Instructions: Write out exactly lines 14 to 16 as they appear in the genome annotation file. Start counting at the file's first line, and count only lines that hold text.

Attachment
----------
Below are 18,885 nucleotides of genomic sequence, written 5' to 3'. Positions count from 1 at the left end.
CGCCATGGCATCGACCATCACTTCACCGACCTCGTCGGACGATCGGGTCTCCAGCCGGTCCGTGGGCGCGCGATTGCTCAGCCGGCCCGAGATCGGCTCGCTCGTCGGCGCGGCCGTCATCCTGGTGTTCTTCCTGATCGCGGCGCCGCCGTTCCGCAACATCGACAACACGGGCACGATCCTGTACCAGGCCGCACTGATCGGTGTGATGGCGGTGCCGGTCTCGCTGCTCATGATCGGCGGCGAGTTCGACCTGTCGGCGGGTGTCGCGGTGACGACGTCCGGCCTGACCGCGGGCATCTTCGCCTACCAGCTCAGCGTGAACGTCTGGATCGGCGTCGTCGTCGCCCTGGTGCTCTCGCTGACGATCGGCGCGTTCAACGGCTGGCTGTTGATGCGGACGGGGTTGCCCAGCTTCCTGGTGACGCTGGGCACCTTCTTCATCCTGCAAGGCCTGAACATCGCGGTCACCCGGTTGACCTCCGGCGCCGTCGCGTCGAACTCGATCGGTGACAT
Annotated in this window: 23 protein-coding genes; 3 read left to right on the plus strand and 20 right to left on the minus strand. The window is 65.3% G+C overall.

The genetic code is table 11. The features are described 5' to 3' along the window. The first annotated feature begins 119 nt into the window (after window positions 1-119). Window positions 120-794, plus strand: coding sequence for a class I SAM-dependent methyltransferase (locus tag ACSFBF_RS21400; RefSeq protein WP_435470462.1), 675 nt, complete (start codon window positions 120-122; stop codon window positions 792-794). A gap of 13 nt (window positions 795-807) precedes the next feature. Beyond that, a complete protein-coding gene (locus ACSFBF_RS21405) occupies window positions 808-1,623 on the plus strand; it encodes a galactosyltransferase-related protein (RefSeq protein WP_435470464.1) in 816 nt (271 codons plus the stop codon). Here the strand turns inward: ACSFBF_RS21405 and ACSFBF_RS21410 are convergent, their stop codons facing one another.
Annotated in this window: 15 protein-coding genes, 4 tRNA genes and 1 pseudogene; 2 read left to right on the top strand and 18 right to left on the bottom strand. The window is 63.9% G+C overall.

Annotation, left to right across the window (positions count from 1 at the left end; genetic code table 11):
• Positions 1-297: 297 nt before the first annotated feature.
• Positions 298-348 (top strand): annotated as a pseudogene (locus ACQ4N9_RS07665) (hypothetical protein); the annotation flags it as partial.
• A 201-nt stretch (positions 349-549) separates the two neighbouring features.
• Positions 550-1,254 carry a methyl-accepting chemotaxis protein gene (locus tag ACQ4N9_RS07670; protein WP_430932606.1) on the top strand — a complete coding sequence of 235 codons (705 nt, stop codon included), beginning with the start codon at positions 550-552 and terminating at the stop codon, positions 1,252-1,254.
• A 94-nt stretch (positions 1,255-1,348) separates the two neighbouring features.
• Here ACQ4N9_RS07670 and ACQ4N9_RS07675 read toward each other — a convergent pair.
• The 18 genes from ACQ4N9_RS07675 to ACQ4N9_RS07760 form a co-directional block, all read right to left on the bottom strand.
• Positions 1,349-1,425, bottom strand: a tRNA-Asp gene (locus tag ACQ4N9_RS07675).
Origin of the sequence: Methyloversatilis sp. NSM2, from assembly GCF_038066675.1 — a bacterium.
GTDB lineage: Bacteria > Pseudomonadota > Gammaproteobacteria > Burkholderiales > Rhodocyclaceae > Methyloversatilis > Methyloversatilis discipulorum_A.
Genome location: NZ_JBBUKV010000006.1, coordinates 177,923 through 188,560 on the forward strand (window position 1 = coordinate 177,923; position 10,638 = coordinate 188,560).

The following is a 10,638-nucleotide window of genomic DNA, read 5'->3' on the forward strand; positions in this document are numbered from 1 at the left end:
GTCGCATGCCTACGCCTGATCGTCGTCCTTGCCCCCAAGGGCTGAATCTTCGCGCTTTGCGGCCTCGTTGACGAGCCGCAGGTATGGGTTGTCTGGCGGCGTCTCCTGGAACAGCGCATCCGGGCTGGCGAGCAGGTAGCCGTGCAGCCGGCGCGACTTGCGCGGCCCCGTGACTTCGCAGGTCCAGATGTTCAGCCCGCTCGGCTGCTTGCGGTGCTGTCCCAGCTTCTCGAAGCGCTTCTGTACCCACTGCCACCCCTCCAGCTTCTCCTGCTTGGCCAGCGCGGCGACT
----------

• Positions 1,349-1,425, bottom strand: a tRNA-Asp gene (locus tag ACQ4N9_RS07675).
Origin of the sequence: Methyloversatilis sp. NSM2, from assembly GCF_038066675.1 — a bacterium.
GTDB lineage: Bacteria > Pseudomonadota > Gammaproteobacteria > Burkholderiales > Rhodocyclaceae > Methyloversatilis > Methyloversatilis discipulorum_A.